Bartin-Yansen, Nadiège Firmin. “Assimilation ou rejet”, Boston College, 2019. http://hdl.handle.net/2345/bc-ir:108466.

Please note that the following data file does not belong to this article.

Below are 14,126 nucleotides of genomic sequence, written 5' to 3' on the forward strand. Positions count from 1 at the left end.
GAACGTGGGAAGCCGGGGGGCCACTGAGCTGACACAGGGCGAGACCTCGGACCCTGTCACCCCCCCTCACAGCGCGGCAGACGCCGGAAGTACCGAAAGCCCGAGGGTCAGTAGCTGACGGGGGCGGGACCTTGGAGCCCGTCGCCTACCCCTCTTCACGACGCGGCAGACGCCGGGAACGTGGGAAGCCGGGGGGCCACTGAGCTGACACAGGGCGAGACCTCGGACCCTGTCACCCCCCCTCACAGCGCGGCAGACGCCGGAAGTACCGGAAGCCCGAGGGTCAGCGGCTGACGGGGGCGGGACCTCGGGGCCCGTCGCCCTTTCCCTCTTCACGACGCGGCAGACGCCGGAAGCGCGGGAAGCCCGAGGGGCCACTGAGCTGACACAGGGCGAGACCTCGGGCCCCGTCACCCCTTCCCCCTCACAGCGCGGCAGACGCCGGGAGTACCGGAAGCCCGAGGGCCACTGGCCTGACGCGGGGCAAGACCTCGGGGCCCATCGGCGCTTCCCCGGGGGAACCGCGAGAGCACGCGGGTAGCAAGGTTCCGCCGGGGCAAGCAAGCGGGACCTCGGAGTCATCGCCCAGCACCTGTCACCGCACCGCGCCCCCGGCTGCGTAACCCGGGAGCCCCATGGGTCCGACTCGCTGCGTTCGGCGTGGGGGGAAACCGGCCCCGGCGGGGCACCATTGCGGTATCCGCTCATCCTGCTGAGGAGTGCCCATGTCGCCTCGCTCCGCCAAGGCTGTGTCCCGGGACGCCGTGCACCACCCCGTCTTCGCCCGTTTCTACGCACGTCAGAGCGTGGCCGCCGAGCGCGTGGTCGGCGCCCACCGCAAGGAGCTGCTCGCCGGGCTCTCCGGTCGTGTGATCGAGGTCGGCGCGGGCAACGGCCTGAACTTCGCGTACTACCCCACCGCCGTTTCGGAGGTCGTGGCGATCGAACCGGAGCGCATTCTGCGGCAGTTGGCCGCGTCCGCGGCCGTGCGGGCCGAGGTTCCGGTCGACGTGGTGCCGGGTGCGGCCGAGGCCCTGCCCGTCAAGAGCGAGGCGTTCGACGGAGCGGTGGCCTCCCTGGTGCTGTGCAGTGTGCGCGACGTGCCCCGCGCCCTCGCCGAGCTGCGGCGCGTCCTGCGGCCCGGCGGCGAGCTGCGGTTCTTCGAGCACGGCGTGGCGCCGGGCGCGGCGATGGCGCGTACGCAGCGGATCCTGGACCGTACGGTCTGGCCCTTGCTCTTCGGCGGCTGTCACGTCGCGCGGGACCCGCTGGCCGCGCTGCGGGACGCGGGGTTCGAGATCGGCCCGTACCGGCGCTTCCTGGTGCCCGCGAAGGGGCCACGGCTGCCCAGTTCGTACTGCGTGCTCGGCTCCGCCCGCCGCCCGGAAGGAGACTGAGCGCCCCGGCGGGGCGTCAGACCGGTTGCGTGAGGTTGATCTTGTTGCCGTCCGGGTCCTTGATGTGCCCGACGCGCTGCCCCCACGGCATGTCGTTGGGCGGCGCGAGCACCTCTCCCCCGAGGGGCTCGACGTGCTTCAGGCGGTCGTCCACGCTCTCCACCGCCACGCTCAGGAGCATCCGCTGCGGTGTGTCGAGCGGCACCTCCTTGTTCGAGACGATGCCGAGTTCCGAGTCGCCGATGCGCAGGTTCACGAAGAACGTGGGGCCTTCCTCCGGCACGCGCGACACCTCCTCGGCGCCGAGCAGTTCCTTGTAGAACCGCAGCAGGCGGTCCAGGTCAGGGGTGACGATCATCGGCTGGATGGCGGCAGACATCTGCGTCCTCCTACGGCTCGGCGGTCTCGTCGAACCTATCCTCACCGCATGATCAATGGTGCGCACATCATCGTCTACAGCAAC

Practice whereby a host (the one who receives) open his/her door to a guest (the one who is either invited or simply received), hospitality is nowadays under fire as the migrant crisis unfolds the plight of countless strangers who, at the end of their perilous journey across the Mediterranean Sea, come and knock at the doors of Europe, in particular France—birthplace of the Rights of Man. Taking the stand of Louis de Jaucourt on the socio-political challenges of hospitality outlined in his 18th century French article, Hospitalité, as the point of departure of our study, we focus on how hospitality intersects with social criticism through the person of the stranger in the following corpus of literary texts, which spans from the 18th to the 20th century: 1. Lettres persanes (Montesquieu), Lettres philosophiques (Voltaire), and L’Ile des Esclaves (Marivaux); 2. L’Ingénu (Voltaire), Lettres d’une Péruvienne (Françoise de Graffigny), and Ourika (Claire de Duras) ; 3. La Noire de… (Sembène Ousmane), and Xavier, le drame d’un émigré Antillais (Tony Delsham). Here, we enter in dialogue with Julia Kristeva’s essay, Etrangers à nous-mêmes, namely the chapter she writes about philosophers of the Enlightenment: L’Etranger : alter ego du philosophe. She argues that, as a satirical modus operandi, these philosophers withdraw behind the figure of the stranger, who then becomes their “double”, their “mask” (196). We show that Kristeva’s argument is not only limited to the works of 18th century French philosophers, but also to those of their literary heirs, who ascribe rather to the “mask” of the stranger of color, and moreover the hospitality he/she receives in France, as a satirical tool to lay bare the flaws of their own society.